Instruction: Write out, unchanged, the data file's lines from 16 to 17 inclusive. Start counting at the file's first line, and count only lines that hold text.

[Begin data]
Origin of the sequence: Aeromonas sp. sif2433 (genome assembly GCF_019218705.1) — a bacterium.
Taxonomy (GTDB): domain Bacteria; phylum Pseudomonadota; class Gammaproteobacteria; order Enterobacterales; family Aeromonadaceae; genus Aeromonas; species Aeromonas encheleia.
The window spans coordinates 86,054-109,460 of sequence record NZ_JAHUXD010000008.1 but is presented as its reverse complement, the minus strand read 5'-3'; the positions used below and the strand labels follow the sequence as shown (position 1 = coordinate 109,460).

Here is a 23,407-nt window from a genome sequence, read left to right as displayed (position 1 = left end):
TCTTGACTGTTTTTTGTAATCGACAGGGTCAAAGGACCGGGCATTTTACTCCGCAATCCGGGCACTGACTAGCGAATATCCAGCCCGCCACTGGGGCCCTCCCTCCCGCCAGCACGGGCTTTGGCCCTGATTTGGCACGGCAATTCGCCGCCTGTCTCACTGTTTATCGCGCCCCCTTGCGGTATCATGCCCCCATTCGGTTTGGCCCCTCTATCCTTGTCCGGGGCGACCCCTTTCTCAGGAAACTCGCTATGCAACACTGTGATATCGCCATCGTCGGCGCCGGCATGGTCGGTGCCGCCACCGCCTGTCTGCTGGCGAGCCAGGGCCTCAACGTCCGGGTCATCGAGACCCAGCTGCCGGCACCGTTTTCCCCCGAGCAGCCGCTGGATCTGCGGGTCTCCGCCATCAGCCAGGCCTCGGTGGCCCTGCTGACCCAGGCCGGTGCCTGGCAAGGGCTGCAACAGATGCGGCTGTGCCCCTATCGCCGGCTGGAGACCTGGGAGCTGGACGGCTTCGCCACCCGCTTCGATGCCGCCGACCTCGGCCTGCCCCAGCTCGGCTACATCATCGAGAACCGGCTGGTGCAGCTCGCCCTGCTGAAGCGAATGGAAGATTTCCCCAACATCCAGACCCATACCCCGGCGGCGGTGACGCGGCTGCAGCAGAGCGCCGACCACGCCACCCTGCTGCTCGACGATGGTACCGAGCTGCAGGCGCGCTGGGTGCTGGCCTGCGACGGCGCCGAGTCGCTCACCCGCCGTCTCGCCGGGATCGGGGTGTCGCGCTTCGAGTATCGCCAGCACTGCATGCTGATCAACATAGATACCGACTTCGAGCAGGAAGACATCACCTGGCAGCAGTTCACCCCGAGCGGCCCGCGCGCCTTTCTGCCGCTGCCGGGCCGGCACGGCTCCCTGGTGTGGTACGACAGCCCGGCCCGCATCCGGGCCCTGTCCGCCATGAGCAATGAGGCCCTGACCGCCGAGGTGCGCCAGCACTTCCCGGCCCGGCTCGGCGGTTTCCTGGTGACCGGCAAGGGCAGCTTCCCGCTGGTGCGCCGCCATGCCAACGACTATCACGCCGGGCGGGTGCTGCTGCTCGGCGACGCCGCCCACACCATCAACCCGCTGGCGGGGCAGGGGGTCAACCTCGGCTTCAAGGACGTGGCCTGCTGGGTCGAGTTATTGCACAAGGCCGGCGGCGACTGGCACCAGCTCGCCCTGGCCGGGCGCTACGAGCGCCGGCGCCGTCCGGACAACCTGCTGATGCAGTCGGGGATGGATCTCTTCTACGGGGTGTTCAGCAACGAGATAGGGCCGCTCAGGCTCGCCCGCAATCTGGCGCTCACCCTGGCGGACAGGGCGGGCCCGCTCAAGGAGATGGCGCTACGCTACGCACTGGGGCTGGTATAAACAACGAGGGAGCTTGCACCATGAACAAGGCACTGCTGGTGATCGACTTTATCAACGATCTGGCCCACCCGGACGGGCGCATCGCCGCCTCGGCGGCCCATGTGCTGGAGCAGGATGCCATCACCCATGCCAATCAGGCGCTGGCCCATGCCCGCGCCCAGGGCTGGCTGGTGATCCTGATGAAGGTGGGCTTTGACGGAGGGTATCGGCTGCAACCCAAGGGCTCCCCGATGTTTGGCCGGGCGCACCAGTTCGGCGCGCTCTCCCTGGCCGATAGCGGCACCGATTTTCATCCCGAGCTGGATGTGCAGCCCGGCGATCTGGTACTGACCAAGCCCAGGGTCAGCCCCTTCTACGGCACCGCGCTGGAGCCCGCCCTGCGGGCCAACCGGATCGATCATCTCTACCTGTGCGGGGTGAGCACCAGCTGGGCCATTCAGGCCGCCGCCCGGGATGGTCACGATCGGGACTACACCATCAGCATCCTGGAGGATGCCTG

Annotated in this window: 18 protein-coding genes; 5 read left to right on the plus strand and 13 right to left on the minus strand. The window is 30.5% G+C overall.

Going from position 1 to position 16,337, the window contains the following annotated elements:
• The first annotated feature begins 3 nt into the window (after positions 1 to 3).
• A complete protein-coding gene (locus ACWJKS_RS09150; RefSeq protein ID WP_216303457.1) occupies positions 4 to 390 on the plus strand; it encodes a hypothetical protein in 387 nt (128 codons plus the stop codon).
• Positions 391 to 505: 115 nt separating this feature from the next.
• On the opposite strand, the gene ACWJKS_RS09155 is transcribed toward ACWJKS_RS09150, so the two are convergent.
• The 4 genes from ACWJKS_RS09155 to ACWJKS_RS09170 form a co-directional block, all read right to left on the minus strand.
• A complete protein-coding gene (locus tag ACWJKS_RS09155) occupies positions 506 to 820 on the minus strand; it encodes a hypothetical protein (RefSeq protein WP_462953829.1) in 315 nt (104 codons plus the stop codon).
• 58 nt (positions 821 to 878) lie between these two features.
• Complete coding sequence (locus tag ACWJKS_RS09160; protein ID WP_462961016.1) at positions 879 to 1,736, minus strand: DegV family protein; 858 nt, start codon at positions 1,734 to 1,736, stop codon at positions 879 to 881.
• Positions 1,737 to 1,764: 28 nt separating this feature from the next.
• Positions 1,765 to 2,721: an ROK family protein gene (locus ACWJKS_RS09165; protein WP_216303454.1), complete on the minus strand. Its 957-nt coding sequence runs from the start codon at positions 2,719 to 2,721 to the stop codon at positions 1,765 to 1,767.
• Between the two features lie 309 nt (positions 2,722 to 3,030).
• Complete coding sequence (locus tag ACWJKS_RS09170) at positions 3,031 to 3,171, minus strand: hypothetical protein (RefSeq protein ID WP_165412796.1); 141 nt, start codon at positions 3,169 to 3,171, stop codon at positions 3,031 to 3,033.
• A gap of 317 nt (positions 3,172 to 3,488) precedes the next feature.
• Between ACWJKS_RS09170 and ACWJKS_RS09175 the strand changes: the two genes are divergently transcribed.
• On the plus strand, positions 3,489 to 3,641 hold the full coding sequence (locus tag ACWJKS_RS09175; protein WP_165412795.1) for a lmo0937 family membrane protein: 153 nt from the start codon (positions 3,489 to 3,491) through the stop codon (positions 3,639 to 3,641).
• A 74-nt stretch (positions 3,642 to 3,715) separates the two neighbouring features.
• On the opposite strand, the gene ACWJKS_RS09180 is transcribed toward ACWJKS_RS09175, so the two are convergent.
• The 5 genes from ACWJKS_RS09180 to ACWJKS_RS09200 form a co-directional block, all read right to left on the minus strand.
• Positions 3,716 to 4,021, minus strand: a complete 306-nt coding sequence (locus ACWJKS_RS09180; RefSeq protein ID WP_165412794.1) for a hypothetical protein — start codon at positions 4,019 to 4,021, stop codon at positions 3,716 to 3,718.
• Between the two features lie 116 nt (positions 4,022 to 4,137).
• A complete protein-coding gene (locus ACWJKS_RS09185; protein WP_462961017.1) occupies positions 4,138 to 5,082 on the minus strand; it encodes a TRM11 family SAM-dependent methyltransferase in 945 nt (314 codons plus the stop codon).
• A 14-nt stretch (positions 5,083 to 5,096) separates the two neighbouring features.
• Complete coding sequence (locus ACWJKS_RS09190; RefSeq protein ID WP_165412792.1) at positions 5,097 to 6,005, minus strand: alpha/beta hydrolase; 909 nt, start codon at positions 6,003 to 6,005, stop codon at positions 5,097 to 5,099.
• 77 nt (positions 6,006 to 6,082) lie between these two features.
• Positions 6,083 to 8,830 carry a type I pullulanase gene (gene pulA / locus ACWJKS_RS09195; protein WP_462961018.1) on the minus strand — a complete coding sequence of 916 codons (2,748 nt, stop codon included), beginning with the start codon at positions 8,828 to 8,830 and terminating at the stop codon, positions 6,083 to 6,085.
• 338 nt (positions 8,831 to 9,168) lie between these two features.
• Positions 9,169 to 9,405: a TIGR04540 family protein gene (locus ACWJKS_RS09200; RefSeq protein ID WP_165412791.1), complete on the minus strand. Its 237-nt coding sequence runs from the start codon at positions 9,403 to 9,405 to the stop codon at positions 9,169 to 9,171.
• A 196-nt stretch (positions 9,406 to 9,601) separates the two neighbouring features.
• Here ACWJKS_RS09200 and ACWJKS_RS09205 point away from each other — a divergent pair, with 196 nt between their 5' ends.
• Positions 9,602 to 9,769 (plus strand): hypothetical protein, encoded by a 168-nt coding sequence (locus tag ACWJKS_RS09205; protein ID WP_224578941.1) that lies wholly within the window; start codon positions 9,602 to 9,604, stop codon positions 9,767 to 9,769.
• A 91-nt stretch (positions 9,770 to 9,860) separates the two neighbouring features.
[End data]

• Positions 1,737 to 1,764: 28 nt separating this feature from the next.
• Positions 1,765 to 2,721: an ROK family protein gene (locus ACWJKS_RS09165; protein WP_216303454.1), complete on the minus strand. Its 957-nt coding sequence runs from the start codon at positions 2,719 to 2,721 to the stop codon at positions 1,765 to 1,767.